From Mahabharata hero Bhima to Nobel Laureate Tagore, from Infosys founder Narayana Murthy to Bhagwad Gita’s Krishna, we bring to you memorable men whom women love and admire
Tagore for the soul
By Archana Yadav
In his autobiography Yaadon ki Baraat, Urdu poet Josh Malihabadi recalls an incident at Shantiniketan, Tagore’s ashram in West Bengal. In those days Malihabadi was staying with Rabindranath Tagore. One day, an old professor brought a complaint to Tagore. He had seen two students, a girl and a boy, in an intimate moment in a garden. Tagore asked, “Was this through mutual consent or did you see any use of force?” The professor said there was no use of force. Tagore laughed and said, “Then what is there to object? To control the ways of nature is not only unjust to human nature but also a revolt against it. Perhaps you have forgotten, but I still remember that once I was young, too.”
Which woman can’t breathe freely in the company of such a man? I was first introduced to Tagore when a schoolmate gave me a collection of short stories by him called Maashi. I was struck by his deep understanding of women’s psyche, at least that of the tender kinds. Women were never a paper flower presence in his stories as in most of our Bollywood films, nor devoid of agency. There was an underlying respect for women in his stories even if he did not write about all kinds of women. This came from his belief that “womanliness is not chiefly decorative. It is like that vital health, which not only imparts the bloom of beauty to the body, but joy to the mind and perfection to life”.
Many great reformers have actively fought for women’s rights and taken on society and its power brokers. I have admiration and gratitude for all of them. Tagore was not a fighter. As he himself said he was, above all, a poet. Poets have their own limitations and their own magic. He was a great emotional support for women.
Does empowerment lie in non-differentiation?
By Ranjita Menon
Who are the male personalities I consider ideal or admire for being a support to women? Although there are many, it is difficult to think of one man who has all qualities admirable. But why did I have to think so hard? Because I do not look through the lens of gender to determine who has influenced me or supported women’s progress. That said, I have thought of some, whose quotes or actions have had some impact on me and shaped my attitude.
Krishna says in the Bhagvad Gita, “Focus on your action, and not the results or fruits of your labour.” I first heard this when I was in middle school and the thought has stuck with me since. I firmly believe that we should put our 100 per cent towards accomplishing our objective(s). But the outcome cannot be determined by us. We cannot dictate what the result of our action could be. Many times, the end result will not be as per our desires. If we have no control over the outcome, then why bother giving it our best, some may ask. But that is a defeatist attitude. Looking back, I have seen a pattern emerge—when I invest more work and time sincerely in anything I do, the dividends are rich, more often than not. And when results are disappointing, the quote comes in handy again—after all, the result is not in my hand, though I tried my best.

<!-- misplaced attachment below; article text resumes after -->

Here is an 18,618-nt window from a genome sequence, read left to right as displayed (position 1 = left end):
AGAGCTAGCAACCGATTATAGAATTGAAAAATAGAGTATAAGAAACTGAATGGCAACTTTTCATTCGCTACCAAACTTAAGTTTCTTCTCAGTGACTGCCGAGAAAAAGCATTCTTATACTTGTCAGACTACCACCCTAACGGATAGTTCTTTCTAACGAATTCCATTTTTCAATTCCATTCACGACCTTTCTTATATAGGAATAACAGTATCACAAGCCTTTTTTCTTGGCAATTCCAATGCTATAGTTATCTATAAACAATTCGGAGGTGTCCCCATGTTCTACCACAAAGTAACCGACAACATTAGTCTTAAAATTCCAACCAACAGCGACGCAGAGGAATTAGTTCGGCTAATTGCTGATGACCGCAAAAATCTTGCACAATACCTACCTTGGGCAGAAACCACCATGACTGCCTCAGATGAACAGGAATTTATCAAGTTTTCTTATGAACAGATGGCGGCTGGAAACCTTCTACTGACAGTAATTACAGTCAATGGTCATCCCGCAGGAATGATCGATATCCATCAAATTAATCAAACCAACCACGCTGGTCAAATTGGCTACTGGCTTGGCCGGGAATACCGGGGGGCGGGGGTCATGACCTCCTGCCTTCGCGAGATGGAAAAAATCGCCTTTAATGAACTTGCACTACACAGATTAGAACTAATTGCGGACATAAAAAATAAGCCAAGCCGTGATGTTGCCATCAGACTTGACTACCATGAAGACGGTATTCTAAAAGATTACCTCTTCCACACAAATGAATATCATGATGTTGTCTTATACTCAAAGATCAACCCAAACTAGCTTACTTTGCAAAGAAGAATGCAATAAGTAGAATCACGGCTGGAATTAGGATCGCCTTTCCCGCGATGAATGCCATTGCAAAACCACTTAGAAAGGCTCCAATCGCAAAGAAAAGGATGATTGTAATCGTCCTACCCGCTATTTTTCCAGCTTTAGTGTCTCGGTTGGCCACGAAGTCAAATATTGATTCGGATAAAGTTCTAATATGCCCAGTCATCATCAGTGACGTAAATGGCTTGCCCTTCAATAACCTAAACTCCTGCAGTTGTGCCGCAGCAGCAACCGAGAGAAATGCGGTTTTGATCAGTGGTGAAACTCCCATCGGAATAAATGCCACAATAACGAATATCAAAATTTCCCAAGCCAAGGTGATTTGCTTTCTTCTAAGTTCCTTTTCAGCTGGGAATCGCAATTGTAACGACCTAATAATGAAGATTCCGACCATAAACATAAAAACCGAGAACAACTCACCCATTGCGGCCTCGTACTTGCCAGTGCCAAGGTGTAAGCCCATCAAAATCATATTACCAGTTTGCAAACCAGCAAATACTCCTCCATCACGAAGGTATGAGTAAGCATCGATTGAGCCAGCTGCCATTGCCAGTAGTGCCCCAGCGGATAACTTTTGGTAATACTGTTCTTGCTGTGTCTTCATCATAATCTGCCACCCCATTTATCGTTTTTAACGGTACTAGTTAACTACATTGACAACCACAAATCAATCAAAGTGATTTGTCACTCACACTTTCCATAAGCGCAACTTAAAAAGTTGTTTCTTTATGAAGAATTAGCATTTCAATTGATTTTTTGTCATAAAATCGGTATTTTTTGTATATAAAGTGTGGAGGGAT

Another personality I admire is Narayan Murthy, co-founder of Infosys, who has said, “The softest pillow is a clean conscience.” All (or most) of us are equipped with a strong sense of right and wrong. That sense of right and wrong could be viewed from different optics, but when principles dictate our choices, it’s easier to sleep at night. Of course, sometimes the conviction that I have done the right thing has given me a sleepless night or two, but if you know you have done the right thing, you will be back on your feet, even if not immediately. It will be validated that your action was correct or the best that could have been, given the circumstances.
It can be argued that not differentiating between genders is a way to empower all. I admire Anurag Kashyap because for him, a man or woman, after all are humans, and they are gray. No one is good or bad, but it is circumstances that have dictated their choices. Well, that’s my interpretation of his movies. We have the freedom to choose our thoughts and actions and interpret them. Nevertheless, Happy women's day!
The other side of Bhima
By Jemima Rohekar
Mythology, as a literary genre, offers an interesting and often entertaining insight into the historical and cultural make up of societies. As ancient as the stories might be, the circumstances and challenges faced by the main characters find resonance in life situations even today. Take the example of Vyasa's Mahabharata, one of India's greatest epics based on the rivalry over a kingdom between two sets of brothers. This rivalry culminates in a massive battle which leaves thousands dead, including many loved and revered family members. The losses in the battle far outweigh the gains, and the winners are left burdened by regret despite victory.